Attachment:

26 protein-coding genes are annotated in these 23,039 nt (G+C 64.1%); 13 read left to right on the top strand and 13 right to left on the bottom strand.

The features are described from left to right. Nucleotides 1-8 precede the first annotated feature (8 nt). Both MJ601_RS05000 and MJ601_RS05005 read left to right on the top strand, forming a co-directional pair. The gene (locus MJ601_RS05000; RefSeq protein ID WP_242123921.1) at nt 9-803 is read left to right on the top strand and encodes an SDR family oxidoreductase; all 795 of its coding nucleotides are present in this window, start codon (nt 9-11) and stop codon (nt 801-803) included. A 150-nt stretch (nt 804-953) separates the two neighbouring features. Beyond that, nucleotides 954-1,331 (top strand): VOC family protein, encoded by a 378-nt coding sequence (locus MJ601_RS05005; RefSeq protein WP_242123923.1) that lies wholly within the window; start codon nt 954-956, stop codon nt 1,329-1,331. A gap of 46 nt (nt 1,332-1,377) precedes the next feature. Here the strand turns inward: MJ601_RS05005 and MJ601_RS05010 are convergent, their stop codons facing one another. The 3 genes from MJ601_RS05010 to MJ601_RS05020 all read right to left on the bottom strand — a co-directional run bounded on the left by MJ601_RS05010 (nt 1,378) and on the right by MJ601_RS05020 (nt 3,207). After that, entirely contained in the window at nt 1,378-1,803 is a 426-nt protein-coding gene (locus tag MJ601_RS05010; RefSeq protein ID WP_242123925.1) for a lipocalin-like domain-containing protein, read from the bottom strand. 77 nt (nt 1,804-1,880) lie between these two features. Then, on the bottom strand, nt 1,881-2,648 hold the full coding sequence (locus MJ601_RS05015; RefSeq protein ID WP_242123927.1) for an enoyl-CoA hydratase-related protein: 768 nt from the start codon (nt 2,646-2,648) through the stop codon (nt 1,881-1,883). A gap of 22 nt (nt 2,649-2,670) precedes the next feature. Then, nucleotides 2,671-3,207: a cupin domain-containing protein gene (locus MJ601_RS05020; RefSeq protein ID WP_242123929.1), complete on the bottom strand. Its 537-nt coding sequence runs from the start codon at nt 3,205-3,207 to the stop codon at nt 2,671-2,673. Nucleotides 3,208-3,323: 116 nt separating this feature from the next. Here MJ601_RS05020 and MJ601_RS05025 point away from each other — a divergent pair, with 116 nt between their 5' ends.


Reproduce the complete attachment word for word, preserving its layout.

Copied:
26 protein-coding genes are annotated in these 23,039 nt (G+C 64.1%); 13 read left to right on the top strand and 13 right to left on the bottom strand.

The features are described from left to right. Nucleotides 1-8 precede the first annotated feature (8 nt). Both MJ601_RS05000 and MJ601_RS05005 read left to right on the top strand, forming a co-directional pair. The gene (locus MJ601_RS05000; RefSeq protein ID WP_242123921.1) at nt 9-803 is read left to right on the top strand and encodes an SDR family oxidoreductase; all 795 of its coding nucleotides are present in this window, start codon (nt 9-11) and stop codon (nt 801-803) included. A 150-nt stretch (nt 804-953) separates the two neighbouring features. Beyond that, nucleotides 954-1,331 (top strand): VOC family protein, encoded by a 378-nt coding sequence (locus MJ601_RS05005; RefSeq protein WP_242123923.1) that lies wholly within the window; start codon nt 954-956, stop codon nt 1,329-1,331. A gap of 46 nt (nt 1,332-1,377) precedes the next feature. Here the strand turns inward: MJ601_RS05005 and MJ601_RS05010 are convergent, their stop codons facing one another. The 3 genes from MJ601_RS05010 to MJ601_RS05020 all read right to left on the bottom strand — a co-directional run bounded on the left by MJ601_RS05010 (nt 1,378) and on the right by MJ601_RS05020 (nt 3,207). After that, entirely contained in the window at nt 1,378-1,803 is a 426-nt protein-coding gene (locus tag MJ601_RS05010; RefSeq protein ID WP_242123925.1) for a lipocalin-like domain-containing protein, read from the bottom strand. 77 nt (nt 1,804-1,880) lie between these two features. Then, on the bottom strand, nt 1,881-2,648 hold the full coding sequence (locus MJ601_RS05015; RefSeq protein ID WP_242123927.1) for an enoyl-CoA hydratase-related protein: 768 nt from the start codon (nt 2,646-2,648) through the stop codon (nt 1,881-1,883). A gap of 22 nt (nt 2,649-2,670) precedes the next feature. Then, nucleotides 2,671-3,207: a cupin domain-containing protein gene (locus MJ601_RS05020; RefSeq protein ID WP_242123929.1), complete on the bottom strand. Its 537-nt coding sequence runs from the start codon at nt 3,205-3,207 to the stop codon at nt 2,671-2,673. Nucleotides 3,208-3,323: 116 nt separating this feature from the next. Here MJ601_RS05020 and MJ601_RS05025 point away from each other — a divergent pair, with 116 nt between their 5' ends.